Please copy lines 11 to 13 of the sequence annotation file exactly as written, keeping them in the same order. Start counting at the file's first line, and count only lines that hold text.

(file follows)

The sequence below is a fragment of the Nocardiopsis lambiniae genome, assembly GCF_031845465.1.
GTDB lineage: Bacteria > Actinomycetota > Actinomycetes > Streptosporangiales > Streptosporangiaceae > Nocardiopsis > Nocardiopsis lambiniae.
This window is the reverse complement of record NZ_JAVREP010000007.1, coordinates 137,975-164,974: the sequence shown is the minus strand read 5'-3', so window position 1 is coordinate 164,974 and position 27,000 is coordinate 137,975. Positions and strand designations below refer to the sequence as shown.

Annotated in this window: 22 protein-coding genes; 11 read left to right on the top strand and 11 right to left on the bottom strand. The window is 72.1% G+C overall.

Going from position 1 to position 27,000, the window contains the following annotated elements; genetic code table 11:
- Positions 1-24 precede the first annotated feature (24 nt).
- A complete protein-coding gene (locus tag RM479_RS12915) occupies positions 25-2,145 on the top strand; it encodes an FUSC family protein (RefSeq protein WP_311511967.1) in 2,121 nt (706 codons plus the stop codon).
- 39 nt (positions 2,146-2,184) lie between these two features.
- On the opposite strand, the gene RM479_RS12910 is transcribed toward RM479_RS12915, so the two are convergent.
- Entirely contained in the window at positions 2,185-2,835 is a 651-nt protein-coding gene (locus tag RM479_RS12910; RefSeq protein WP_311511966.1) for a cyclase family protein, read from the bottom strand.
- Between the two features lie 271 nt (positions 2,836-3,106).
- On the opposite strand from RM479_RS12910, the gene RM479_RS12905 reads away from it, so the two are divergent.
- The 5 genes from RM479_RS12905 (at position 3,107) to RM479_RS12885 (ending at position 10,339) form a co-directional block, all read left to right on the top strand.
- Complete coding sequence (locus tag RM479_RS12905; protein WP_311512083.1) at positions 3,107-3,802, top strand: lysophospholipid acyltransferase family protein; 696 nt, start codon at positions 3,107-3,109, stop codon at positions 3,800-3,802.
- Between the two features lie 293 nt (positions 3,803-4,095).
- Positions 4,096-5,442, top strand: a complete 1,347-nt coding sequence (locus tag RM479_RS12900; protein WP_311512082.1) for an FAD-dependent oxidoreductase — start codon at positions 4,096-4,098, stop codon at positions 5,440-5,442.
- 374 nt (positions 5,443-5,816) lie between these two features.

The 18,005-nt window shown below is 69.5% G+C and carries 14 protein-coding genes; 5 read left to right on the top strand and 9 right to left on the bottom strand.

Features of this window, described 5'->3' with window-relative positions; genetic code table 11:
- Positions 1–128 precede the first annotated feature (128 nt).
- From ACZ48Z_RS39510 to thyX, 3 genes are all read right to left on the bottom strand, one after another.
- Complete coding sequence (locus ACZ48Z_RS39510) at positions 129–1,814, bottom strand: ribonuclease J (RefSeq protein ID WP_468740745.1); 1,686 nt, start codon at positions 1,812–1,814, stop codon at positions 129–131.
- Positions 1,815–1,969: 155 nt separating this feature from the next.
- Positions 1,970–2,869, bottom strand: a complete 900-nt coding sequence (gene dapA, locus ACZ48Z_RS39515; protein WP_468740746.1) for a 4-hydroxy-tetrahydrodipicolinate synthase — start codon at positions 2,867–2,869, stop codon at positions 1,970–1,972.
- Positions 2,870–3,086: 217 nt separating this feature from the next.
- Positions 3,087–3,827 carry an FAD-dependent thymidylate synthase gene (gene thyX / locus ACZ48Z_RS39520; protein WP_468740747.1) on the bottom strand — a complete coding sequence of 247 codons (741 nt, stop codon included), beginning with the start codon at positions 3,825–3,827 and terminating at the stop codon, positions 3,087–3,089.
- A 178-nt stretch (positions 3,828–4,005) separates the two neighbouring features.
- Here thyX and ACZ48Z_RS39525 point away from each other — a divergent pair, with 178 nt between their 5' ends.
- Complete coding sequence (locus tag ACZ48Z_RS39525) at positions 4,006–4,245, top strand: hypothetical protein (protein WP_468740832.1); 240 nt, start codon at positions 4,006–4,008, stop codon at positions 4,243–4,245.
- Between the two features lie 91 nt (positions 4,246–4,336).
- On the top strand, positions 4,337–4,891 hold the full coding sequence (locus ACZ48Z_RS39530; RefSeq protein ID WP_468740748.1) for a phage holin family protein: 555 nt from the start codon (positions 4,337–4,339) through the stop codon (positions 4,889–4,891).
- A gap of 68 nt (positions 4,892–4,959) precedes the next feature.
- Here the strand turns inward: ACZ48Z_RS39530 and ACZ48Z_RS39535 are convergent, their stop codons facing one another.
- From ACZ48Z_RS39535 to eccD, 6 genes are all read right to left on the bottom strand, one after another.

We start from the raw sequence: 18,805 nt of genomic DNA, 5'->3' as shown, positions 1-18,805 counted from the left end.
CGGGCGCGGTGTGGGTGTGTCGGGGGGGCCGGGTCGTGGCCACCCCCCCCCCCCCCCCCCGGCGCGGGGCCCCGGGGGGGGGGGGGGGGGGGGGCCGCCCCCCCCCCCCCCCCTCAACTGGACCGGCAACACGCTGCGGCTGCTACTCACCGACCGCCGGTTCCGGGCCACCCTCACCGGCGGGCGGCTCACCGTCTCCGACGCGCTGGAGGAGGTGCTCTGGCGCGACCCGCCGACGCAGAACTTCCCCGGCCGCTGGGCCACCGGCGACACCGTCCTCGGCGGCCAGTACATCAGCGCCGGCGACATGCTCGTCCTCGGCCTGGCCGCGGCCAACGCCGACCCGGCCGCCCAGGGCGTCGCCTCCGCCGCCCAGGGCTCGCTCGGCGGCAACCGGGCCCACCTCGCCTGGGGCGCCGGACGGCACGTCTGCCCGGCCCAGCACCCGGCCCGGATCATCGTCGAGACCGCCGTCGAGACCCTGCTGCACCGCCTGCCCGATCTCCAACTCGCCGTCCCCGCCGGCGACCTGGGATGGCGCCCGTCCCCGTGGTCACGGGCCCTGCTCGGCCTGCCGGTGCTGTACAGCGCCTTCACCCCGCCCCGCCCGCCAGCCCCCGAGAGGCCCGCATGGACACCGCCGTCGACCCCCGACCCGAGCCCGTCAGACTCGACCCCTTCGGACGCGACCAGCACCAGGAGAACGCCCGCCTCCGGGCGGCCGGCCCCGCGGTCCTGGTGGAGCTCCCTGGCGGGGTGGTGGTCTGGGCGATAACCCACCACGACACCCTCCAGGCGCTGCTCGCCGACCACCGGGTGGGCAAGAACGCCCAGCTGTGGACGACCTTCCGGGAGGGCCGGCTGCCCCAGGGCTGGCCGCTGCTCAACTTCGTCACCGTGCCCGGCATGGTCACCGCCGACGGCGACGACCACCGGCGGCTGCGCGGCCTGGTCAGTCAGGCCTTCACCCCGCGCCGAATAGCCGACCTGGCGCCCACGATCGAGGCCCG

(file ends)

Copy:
- Between the two features lie 271 nt (positions 2,836-3,106).
- On the opposite strand from RM479_RS12910, the gene RM479_RS12905 reads away from it, so the two are divergent.
- The 5 genes from RM479_RS12905 (at position 3,107) to RM479_RS12885 (ending at position 10,339) form a co-directional block, all read left to right on the top strand.